Chayenne Polimédio

Deputy Director, Political Reform Program

Chayenne Polimédio is the deputy director of the Political Reform program at New America. She coordinates all aspects of the program’s work, and manages an independent portfolio of research and writing on issues  related to representation and participation, as well as about Brazilian politics and identity. Chayenne has written for Vox, The Atlantic, Quartz, the Washington Monthly, and other publications.

Prior to working at New America, she was a Junior Fellow at the Carnegie Endowment for International Peace in D.C. There, she conducted researched on the rule of law in various countries, systematic corruption as a threat to national security, and perceptions of inequality and their correlation to insurgent behavior. Prior to Carnegie, Chayenne worked for the United Nations Population Fund in New York and the Greek Consulate in Brazil. Originally from São Paulo, she is an honors graduate of Indiana University-Purdue University Fort Wayne where she studied Political Science.

All Work

How Conservatives and Progressives Will Work Together Next Year

Yes, you read that headline correctly. Chayenne Polimédio explains how the transpartisan model promises to unlock American gridlock.

Can Transpartisan Coalitions Overcome Polarization?

We studied the successes and failures of an emerging approach to policy change.

Here's What's Going on in Brazil Right Now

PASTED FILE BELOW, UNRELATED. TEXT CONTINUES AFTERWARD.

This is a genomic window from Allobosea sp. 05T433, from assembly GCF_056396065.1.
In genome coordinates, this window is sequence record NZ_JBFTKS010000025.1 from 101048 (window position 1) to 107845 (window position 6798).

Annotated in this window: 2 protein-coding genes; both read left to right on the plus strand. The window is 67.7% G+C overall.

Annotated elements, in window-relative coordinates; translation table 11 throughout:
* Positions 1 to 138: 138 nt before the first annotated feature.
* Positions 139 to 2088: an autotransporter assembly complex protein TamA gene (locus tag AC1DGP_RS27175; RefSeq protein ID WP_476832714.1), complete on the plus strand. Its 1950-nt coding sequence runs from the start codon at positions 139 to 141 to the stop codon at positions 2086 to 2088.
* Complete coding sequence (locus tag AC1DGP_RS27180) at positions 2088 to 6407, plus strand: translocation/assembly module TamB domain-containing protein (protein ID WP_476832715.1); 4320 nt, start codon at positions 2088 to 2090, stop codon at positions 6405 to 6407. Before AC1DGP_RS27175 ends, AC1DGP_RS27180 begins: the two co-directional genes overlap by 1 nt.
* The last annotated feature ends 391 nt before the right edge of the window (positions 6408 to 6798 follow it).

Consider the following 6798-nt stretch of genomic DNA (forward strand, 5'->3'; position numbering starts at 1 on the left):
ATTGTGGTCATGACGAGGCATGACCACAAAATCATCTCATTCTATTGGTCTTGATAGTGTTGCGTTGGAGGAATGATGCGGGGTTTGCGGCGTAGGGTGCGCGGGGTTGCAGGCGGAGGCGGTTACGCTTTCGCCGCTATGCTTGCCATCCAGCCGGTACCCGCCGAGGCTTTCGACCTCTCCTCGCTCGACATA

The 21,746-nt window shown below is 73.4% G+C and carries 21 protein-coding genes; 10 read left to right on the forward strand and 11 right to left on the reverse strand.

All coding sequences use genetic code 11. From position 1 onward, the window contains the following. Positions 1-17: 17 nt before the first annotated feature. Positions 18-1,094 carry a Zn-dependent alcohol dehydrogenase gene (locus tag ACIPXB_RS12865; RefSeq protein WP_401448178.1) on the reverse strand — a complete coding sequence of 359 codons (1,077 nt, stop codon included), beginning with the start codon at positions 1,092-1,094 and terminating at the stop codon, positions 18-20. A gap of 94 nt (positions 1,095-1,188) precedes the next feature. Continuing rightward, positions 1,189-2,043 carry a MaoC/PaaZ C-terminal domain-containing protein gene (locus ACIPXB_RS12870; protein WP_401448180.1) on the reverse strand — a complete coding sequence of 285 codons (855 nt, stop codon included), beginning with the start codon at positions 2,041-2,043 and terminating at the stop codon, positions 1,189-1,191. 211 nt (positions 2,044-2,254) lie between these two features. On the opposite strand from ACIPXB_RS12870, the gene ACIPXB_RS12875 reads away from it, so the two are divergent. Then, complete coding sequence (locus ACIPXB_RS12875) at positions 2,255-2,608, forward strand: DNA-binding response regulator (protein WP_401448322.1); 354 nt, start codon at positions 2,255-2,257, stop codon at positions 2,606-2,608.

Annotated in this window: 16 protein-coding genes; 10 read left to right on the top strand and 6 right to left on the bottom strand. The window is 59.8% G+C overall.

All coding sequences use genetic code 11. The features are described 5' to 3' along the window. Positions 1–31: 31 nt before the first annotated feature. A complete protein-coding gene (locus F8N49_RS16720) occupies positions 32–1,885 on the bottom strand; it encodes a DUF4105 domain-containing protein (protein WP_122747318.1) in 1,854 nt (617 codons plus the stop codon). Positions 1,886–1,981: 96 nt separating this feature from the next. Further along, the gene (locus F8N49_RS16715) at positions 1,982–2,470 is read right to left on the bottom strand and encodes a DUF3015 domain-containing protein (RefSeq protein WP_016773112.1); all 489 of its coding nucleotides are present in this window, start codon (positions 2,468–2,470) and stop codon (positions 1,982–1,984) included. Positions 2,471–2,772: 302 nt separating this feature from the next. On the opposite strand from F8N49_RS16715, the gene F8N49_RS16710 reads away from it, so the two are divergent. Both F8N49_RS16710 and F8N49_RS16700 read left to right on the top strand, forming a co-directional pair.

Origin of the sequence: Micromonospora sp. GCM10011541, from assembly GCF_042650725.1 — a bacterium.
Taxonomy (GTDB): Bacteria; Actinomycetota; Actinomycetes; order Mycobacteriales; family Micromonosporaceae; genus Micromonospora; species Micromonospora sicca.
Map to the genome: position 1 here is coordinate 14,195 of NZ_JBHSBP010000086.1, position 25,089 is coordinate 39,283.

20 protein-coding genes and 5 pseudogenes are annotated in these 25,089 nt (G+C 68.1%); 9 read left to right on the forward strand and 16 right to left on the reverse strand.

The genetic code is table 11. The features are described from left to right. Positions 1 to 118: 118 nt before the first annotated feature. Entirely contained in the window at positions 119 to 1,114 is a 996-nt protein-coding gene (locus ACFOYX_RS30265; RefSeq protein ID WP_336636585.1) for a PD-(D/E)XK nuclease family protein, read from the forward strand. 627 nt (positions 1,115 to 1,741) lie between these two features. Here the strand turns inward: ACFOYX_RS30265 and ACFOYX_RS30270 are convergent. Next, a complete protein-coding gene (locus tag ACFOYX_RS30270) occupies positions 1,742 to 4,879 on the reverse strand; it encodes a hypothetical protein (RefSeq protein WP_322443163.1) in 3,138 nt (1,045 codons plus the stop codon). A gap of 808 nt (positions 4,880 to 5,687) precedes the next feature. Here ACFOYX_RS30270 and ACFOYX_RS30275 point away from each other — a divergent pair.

We need to understand Brazil’s political past and present to be able to forecast its future, says Chayenne Polimédio.

The Government That Governs Best Governs

Chayenne Polimédio revisits an age when Americans weren’t allergic to the idea of good government.

Good News from Bad News for Brazil

Brazil’s political leadership is embroiled in economically deleterious scandal. Chayenne Polimédio says that’s a good thing.

And Now for Some Good News about America

Chayenne Polimédio argues it's those involved in bettering their own communities who are making America—well, you know.

You Say You Want a Revolution

But, according to a new paper by Lee Drutman, what you should really want is reform. Chayenne Polimédio explains.

How a Hot Romance Between Evangelicals and Climate Activists Cooled

Chayenne Polimédio looks at why evangelicals and climate change activists weren't able to come together to spread the gospel of climate chan

American Election Exceptionalism

Chayenne Polimédio is from Brazil—and, after the third GOP debate, has this to say about exactly how insane this election cycle looks to for

How a Congressional Coalition Worked Together without Compromising

Members of Congress can barely avoid a government shutdown, so how did they manage to agree to cut Pentagon spending? Chayenne Polimédio exp